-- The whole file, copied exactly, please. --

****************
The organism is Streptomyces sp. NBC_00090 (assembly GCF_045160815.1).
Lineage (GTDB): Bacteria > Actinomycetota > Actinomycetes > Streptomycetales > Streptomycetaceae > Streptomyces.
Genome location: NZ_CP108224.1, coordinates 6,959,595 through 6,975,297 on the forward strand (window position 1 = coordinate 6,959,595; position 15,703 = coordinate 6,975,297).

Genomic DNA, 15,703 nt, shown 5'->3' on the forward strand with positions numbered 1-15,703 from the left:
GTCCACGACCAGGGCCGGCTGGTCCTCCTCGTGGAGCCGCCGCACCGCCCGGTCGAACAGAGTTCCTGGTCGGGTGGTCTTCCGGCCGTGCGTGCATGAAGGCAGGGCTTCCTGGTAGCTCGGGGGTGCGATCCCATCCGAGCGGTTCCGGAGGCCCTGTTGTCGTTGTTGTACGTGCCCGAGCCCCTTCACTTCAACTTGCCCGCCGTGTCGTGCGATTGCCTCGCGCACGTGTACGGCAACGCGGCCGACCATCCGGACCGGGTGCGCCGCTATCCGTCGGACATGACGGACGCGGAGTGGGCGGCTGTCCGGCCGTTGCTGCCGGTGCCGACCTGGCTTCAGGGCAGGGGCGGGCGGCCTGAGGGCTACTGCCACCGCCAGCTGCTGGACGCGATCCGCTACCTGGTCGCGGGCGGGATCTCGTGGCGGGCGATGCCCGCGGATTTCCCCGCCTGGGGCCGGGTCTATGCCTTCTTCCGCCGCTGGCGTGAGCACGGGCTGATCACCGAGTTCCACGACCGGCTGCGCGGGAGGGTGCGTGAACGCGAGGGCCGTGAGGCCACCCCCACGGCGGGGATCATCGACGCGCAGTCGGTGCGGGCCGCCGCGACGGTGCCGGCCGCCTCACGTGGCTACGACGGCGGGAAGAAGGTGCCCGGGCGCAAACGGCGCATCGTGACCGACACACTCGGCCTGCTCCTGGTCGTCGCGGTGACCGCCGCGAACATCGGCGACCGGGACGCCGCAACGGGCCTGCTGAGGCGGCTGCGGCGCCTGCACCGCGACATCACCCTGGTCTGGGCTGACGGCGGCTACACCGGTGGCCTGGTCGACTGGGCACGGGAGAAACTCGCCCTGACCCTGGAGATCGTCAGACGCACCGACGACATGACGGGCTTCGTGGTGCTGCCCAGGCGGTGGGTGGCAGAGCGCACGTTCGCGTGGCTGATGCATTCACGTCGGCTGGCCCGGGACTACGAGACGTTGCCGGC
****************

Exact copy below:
The organism is Streptomyces sp. NBC_00090 (assembly GCF_045160815.1).
Lineage (GTDB): Bacteria > Actinomycetota > Actinomycetes > Streptomycetales > Streptomycetaceae > Streptomyces.
Genome location: NZ_CP108224.1, coordinates 6,959,595 through 6,975,297 on the forward strand (window position 1 = coordinate 6,959,595; position 15,703 = coordinate 6,975,297).

Genomic DNA, 15,703 nt, shown 5'->3' on the forward strand with positions numbered 1-15,703 from the left:
GTCCACGACCAGGGCCGGCTGGTCCTCCTCGTGGAGCCGCCGCACCGCCCGGTCGAACAGAGTTCCTGGTCGGGTGGTCTTCCGGCCGTGCGTGCATGAAGGCAGGGCTTCCTGGTAGCTCGGGGGTGCGATCCCATCCGAGCGGTTCCGGAGGCCCTGTTGTCGTTGTTGTACGTGCCCGAGCCCCTTCACTTCAACTTGCCCGCCGTGTCGTGCGATTGCCTCGCGCACGTGTACGGCAACGCGGCCGACCATCCGGACCGGGTGCGCCGCTATCCGTCGGACATGACGGACGCGGAGTGGGCGGCTGTCCGGCCGTTGCTGCCGGTGCCGACCTGGCTTCAGGGCAGGGGCGGGCGGCCTGAGGGCTACTGCCACCGCCAGCTGCTGGACGCGATCCGCTACCTGGTCGCGGGCGGGATCTCGTGGCGGGCGATGCCCGCGGATTTCCCCGCCTGGGGCCGGGTCTATGCCTTCTTCCGCCGCTGGCGTGAGCACGGGCTGATCACCGAGTTCCACGACCGGCTGCGCGGGAGGGTGCGTGAACGCGAGGGCCGTGAGGCCACCCCCACGGCGGGGATCATCGACGCGCAGTCGGTGCGGGCCGCCGCGACGGTGCCGGCCGCCTCACGTGGCTACGACGGCGGGAAGAAGGTGCCCGGGCGCAAACGGCGCATCGTGACCGACACACTCGGCCTGCTCCTGGTCGTCGCGGTGACCGCCGCGAACATCGGCGACCGGGACGCCGCAACGGGCCTGCTGAGGCGGCTGCGGCGCCTGCACCGCGACATCACCCTGGTCTGGGCTGACGGCGGCTACACCGGTGGCCTGGTCGACTGGGCACGGGAGAAACTCGCCCTGACCCTGGAGATCGTCAGACGCACCGACGACATGACGGGCTTCGTGGTGCTGCCCAGGCGGTGGGTGGCAGAGCGCACGTTCGCGTGGCTGATGCATTCACGTCGGCTGGCCCGGGACTACGAGACGTTGCCGGC